Rural (!) Romantic comedy
Rural (!) Romantic comedy
What it’s about
A city girl who’s strapped for cash moves to her great-uncle’s vineyard in hopes of inheriting the land. Unprepared for the rustic conditions and hard work, she struggles to fit in and come to terms with her growing attraction to the vineyard’s hardworking caretaker.
As of episode one, this is a fairly standard mid-oughts romantic comedy, vastly improved by its likeable cast. I’m hoping once they head out to the countryside the manic zaniness will be toned down. (And maybe by then I’ll be able to stop wondering why my Chan is wearing so much eye makeup and trying to design clothes.)
Vineyard Man is one of those shows I liked more than it really deserved. Its direction, acting, and plotting were all clumsy at best, but the strong cast and refreshing story largely saved the day for me.
Unlike so many trendy romantic comedies, Vineyard Man has more to offer than just a cutesy love story and slapstick humor: it’s a show about how a spoiled, selfish girl becomes a woman and learns that the material things she’s always treasured might not be so important after all. Revolving around life on a rural farm, Vineyard Man’s finest moments showcase the relationships its characters have with their beloved vineyard. It also tackles what I suspect is one of South Korea’s greatest dilemmas today—the uncomfortable balance between the traditional ways of doing things and the country’s sudden, citified modernization. (All this, and the screenwriters still managed to make time for an entire episode about constipation. This is a Korean drama, after all.)
I also liked that this show actually allowed its lead couple time to become friends before it forced them into standard love-triangle shenanigans. In contrast, most Kdramas focus on keeping their leads apart rather than building a compelling case for why they should be together. Take, for example, Princess’s Man: the establishment of that drama’s love story happened in the space of two or three episodes—its leads met in a classroom, rode on a horse, went for a walk through town, and then were hardly shown together for the next eighteen episodes. The small scale of Vineyard Man’s story ensures that its characters spend most of their time together and forge a believably human bond.
This drama is an enjoyable, transporting watch, but through no real fault of its own it will always be a cautionary tale about how much impact good directing and writing has on all the things that happen on screen, including the acting. After all, a year after filming wrapped on Vineyard Man, its female lead would star in the endlessly wonderful Coffee Prince—a production that knew how to take an unpolished actress and truly make her shine.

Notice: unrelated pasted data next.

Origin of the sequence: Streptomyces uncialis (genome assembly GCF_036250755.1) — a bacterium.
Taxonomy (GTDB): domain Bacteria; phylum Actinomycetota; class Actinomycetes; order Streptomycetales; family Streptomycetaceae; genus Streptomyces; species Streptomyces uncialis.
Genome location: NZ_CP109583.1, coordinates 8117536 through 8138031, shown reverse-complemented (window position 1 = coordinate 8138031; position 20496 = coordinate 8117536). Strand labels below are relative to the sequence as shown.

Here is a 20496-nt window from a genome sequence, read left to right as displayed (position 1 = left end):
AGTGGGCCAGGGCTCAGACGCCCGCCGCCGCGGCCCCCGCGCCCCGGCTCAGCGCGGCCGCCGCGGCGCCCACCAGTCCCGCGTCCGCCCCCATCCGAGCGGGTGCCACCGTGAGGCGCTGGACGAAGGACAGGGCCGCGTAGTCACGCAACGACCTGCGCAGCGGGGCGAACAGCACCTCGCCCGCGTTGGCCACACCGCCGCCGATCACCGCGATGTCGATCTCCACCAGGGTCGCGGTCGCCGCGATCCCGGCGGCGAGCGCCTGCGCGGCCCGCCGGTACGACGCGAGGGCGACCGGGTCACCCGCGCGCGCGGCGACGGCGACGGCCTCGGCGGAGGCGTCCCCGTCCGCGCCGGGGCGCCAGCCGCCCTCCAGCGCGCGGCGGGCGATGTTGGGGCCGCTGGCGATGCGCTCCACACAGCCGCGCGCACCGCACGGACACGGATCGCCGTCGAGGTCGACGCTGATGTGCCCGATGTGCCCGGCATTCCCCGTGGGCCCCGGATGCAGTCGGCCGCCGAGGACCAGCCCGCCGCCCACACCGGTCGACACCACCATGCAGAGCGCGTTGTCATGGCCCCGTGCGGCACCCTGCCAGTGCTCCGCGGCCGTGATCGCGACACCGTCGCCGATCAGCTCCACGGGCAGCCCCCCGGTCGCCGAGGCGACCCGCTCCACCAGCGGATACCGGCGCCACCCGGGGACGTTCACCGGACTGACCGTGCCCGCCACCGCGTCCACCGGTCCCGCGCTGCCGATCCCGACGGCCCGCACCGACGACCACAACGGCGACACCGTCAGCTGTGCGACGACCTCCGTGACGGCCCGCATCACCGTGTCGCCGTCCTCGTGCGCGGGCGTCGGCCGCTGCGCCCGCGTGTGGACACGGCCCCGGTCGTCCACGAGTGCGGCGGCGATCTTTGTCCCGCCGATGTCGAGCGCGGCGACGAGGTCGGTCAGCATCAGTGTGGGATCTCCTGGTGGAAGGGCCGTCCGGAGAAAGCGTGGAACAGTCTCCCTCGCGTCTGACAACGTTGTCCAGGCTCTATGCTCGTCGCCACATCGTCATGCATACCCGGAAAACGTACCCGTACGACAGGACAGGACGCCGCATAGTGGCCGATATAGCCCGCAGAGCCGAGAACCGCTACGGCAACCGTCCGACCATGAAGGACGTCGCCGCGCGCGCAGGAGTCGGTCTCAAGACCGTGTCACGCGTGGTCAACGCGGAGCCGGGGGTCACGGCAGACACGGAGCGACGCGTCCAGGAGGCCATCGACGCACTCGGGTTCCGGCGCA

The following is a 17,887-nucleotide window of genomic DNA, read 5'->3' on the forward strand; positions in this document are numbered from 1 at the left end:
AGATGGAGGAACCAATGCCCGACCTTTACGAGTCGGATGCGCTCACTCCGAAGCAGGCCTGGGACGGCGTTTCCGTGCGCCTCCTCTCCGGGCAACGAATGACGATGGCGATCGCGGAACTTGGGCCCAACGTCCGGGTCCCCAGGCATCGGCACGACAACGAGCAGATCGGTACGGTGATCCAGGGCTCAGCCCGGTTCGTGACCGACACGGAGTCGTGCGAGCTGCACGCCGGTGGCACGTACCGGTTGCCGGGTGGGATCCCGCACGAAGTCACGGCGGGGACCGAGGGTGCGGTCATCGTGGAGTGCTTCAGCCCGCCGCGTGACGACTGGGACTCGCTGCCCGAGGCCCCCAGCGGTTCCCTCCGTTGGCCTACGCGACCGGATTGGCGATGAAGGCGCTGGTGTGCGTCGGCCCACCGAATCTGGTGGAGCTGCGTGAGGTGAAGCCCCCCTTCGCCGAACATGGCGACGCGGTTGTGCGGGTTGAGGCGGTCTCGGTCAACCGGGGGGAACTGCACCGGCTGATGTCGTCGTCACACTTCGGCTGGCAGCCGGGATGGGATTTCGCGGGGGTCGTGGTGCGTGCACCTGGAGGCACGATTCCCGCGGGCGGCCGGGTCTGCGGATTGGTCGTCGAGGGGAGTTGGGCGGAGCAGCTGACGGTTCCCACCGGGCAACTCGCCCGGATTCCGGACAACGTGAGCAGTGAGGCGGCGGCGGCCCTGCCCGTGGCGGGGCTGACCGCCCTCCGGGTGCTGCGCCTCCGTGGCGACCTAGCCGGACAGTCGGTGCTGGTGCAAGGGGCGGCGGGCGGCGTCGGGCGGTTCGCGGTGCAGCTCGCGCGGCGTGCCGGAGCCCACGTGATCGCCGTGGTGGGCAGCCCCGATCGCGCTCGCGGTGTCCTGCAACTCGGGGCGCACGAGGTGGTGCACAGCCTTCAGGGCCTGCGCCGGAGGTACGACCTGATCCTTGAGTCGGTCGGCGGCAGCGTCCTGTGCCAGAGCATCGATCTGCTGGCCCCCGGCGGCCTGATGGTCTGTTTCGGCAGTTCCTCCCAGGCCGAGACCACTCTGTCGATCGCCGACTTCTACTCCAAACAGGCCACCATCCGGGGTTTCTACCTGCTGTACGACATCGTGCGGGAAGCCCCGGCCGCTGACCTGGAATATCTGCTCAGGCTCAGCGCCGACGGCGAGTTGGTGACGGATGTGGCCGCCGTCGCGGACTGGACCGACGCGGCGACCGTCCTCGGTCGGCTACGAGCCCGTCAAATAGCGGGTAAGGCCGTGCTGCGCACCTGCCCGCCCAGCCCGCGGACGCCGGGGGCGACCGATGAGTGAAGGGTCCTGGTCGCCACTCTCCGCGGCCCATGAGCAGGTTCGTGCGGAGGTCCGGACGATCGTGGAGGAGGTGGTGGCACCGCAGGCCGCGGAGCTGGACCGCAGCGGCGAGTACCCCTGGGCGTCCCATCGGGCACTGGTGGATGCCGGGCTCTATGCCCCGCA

• Episode 2. As I hoped, now that they’re off at the vineyard this show is much more fun. When you’re in a fish-out-of-water scenario, you’re allowed to make the kind of goofy mistakes Kdramas thrive on. I think that’s one of my problems with shows like A Gentleman’s Dignity—its female lead was in her mid-thirties, yet had absolutely no idea how to function in the world. That’s not amusing; it’s just sad.
• Episode 2. Surprise! This show’s female lead has the same backup career plan as all the other rom-com girls in recent memory: Matrimony. ::eyeroll::
• Episode 2. Way to frame a discussion about love with a pair of women enthusiastically devouring giant, phallic popsicles. I think this moment was even intended to be funny, unlike the Kimchi Family scene that cut from a hot kiss directly to a Naked-Gun-worthy billowing smokestack. (Sometimes you Korean directors are too innocent for your own good.)
• Episode 8. This is either the exact right show for me to be watching right now or the exact wrong one. As they’re dealing with bugs at the vineyard, I’m battling a major camel cricket infestation in my house. Everywhere I go, there they are, huge and terrifyingly hoppy. Oh Man Seok, how about you come take care of the problem before I go totally bonkers?
• Episode 16. This is the first Yoon Eun Hye kiss I’ve seen that hasn’t been a ten on the richter scale. It was fine, but pretty standard as Kdramas kissing goes—the female lead stood there with her mouth resolutely shut while the male lead seemingly tried to lick maple syrup off her chin. Oh well. I guess they can’t all be winners.
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The Australian series McLeod’s Daughters, for its story about a city girl who learns about life after she joins her half-sister on their family’s ranch